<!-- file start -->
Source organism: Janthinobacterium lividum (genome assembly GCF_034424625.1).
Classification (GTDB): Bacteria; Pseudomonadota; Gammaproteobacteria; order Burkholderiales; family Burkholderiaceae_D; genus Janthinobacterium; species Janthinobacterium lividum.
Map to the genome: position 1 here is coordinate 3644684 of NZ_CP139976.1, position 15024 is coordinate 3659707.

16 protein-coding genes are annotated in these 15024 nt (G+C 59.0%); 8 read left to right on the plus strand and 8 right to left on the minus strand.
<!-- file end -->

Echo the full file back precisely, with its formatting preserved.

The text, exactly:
Source organism: Janthinobacterium lividum (genome assembly GCF_034424625.1).
Classification (GTDB): Bacteria; Pseudomonadota; Gammaproteobacteria; order Burkholderiales; family Burkholderiaceae_D; genus Janthinobacterium; species Janthinobacterium lividum.
Map to the genome: position 1 here is coordinate 3644684 of NZ_CP139976.1, position 15024 is coordinate 3659707.

16 protein-coding genes are annotated in these 15024 nt (G+C 59.0%); 8 read left to right on the plus strand and 8 right to left on the minus strand.